20. Component-Oriented Programming (WCOP 2004)

    NARCIS (Netherlands)

    Bosch, J.; Szyperski, C.; Weck, W.; Malenfant, J; Ostvold, BM

    2004-01-01

    This report covers the ninth Workshop on Component-Oriented Programming (WCOP). WCOP has been affiliated with ECOOP since its inception in 1996. The report summarizes the contributions made by authors of accepted position papers as well as those made by all attendees of the workshop sessions.

  1. Water management as a key component of integrated weed management

    Directory of Open Access Journals (Sweden)

    Giuseppe Zanin

    2011-02-01

    Full Text Available Water management within the cropping system is a key factor for an integrated weed management. Soil moisture affects seed persistence and seed dormancy, thus influencing their germination, the establishment of seedlings as well as the competition at adult stage and the number, vitality and dormancy of the new seeds produced by the weeds. The interactions among water availability and competition are very complex and still not fully understood. A research effort in this sector should the be very relevant for the development of new approaches of weed management, such as “Ecological weed management”, aiming to reduce weed density and competitiveness and, in the medium term, to prevent undesired modifications of the weed flora.

  2. Smart as a Key Component of the Sustainable City Development

    Directory of Open Access Journals (Sweden)

    Tomas Zelinka

    2016-10-01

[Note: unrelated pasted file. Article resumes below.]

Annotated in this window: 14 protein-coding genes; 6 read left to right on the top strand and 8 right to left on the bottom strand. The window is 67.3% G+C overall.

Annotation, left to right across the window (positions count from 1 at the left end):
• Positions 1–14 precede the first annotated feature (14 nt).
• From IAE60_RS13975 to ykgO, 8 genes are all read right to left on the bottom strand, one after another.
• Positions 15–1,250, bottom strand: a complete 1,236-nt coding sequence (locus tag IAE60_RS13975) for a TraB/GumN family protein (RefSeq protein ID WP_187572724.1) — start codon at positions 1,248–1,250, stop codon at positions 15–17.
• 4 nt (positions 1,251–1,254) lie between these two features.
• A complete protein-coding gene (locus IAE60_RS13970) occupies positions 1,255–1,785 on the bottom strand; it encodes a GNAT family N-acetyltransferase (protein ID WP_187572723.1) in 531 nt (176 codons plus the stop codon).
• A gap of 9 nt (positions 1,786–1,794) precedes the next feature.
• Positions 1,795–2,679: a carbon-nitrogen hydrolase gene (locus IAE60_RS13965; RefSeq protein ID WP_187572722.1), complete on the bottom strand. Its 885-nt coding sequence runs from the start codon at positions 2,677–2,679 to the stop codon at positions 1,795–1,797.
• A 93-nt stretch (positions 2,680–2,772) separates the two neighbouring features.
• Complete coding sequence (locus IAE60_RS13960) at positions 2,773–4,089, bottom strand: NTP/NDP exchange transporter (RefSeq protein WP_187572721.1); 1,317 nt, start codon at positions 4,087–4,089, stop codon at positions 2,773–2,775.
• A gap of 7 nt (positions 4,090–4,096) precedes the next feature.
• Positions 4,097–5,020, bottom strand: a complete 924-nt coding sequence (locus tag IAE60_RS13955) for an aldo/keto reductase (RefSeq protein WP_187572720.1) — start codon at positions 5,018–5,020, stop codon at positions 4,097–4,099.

Full Text Available Smart City Initiatives are aiming on creation of a sustainable model for cities with the aim to improve quality of life of their citizens. A smart city represents an interdisciplinary field requiring high level of cooperation among experts from different fields and a contribution of the latest technologies in order to achieve the best results in the city's key areas. Such approach requires an effective cooperation across many fields, from technical or economic through legislation to social areas. Success of the smart city concept is not thinkable without an effective engagement of the end users, i.e. citizens of the smart cities. The traditional systems engineering methodologies fail and new approaches are urgently needed. A new Hybrid-Agile Methodology (HAM is introduced and its advantages with respect to smart city projects are discussed. However, application of methodologies cannot be successful without principal changes in how are all engaged parties thinking.